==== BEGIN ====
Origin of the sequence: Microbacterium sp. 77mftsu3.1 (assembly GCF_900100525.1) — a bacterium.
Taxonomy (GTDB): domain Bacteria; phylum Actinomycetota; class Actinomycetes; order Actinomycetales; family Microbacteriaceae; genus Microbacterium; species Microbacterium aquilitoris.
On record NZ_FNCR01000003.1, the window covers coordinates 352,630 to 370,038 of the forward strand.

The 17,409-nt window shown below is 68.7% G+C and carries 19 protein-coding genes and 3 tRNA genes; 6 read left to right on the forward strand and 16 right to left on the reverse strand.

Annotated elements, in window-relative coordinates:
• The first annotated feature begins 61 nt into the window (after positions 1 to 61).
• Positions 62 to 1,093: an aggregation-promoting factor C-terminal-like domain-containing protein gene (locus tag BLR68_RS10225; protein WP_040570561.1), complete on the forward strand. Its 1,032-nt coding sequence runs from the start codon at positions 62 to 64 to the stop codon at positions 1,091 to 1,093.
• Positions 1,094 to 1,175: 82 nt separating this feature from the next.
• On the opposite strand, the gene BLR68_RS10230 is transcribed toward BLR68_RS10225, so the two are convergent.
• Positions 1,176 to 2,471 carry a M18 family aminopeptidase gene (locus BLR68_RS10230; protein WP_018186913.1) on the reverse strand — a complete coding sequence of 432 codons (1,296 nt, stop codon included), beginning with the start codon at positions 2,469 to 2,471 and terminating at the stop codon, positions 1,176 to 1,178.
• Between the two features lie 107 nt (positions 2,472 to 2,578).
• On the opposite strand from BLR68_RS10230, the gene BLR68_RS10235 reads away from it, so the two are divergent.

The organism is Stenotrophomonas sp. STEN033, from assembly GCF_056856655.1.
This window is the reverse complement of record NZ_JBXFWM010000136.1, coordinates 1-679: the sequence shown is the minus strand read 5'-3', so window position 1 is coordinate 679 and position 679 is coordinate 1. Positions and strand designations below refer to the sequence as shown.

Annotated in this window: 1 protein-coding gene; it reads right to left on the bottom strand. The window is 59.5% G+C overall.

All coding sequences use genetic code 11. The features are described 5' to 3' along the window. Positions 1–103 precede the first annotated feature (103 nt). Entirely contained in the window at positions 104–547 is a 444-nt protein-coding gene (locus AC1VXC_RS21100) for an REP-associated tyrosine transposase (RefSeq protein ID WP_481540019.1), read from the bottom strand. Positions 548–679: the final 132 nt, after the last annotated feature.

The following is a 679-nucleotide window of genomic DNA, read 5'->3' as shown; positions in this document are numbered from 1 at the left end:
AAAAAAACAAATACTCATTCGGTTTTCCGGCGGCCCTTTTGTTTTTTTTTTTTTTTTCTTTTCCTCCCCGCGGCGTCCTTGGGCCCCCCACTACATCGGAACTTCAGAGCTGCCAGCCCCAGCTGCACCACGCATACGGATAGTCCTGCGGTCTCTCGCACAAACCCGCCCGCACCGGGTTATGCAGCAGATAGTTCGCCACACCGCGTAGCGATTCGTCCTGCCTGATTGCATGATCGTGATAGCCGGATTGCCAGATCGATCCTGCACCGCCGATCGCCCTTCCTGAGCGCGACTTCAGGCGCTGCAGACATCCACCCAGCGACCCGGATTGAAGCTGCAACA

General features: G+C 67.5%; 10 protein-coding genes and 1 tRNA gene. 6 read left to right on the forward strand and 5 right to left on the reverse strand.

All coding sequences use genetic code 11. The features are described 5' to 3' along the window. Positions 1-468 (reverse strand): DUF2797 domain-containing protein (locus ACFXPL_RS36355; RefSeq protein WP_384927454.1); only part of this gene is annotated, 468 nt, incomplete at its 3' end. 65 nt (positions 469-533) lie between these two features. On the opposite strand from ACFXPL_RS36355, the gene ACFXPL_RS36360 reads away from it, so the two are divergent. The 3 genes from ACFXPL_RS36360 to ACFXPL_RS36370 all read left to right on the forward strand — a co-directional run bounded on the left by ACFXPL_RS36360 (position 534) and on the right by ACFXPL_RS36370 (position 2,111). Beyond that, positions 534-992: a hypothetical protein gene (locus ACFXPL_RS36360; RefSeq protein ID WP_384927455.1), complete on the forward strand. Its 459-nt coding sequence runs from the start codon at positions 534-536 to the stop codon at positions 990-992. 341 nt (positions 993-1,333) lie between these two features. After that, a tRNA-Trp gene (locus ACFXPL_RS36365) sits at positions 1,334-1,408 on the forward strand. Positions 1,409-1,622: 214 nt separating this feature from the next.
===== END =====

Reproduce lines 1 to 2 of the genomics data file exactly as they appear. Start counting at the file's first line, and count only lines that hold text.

Origin of the sequence: Microbacterium sp. 77mftsu3.1 (assembly GCF_900100525.1) — a bacterium.
Taxonomy (GTDB): domain Bacteria; phylum Actinomycetota; class Actinomycetes; order Actinomycetales; family Microbacteriaceae; genus Microbacterium; species Microbacterium aquilitoris.